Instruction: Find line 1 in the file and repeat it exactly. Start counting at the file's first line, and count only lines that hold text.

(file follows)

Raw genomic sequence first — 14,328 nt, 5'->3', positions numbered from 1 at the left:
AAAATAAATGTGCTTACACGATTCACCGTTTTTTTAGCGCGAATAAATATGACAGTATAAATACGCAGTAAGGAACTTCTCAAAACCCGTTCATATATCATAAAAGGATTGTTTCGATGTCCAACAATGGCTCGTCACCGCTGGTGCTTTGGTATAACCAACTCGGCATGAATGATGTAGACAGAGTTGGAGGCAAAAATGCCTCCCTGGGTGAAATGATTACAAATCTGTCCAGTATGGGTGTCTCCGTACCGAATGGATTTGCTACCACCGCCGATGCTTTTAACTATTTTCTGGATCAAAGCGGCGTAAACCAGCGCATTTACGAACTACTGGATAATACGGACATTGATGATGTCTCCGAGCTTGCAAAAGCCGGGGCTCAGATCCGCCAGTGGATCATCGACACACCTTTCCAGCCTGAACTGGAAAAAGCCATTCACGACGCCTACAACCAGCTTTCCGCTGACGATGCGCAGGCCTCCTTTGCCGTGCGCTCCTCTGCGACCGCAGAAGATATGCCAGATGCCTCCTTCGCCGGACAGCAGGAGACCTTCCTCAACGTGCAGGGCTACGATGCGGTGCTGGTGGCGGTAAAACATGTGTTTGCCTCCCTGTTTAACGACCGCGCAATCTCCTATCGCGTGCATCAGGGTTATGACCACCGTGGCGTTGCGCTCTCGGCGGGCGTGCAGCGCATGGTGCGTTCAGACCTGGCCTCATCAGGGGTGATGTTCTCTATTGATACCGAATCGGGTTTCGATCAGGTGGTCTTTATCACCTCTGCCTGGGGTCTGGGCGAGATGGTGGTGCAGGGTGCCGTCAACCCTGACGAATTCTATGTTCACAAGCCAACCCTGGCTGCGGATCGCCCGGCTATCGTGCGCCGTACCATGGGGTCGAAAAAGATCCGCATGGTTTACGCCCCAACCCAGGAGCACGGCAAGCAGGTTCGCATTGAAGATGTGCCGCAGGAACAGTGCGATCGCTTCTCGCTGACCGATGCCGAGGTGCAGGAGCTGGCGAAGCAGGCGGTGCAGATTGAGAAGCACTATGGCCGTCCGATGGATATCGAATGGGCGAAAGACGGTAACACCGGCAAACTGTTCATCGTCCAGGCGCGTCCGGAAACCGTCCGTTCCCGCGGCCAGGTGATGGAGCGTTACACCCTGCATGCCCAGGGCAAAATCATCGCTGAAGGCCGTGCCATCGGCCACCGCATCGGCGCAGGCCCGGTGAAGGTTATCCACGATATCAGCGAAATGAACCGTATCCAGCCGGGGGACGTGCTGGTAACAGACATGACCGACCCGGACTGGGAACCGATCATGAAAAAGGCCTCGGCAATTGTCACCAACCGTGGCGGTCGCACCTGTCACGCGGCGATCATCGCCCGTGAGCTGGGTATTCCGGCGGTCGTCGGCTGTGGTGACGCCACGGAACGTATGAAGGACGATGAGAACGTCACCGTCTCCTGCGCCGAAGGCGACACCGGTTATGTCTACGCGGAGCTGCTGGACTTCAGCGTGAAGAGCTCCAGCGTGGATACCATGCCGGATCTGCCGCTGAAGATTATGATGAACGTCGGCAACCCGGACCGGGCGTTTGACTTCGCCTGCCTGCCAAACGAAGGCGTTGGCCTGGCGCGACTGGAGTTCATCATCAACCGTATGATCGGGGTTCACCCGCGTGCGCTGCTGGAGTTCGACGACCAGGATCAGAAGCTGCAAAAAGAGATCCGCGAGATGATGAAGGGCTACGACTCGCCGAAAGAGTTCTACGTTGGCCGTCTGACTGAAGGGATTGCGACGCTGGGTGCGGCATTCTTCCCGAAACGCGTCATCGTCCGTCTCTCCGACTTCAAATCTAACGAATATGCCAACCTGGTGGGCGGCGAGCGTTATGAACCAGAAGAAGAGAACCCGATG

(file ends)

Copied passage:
Raw genomic sequence first — 14,328 nt, 5'->3', positions numbered from 1 at the left: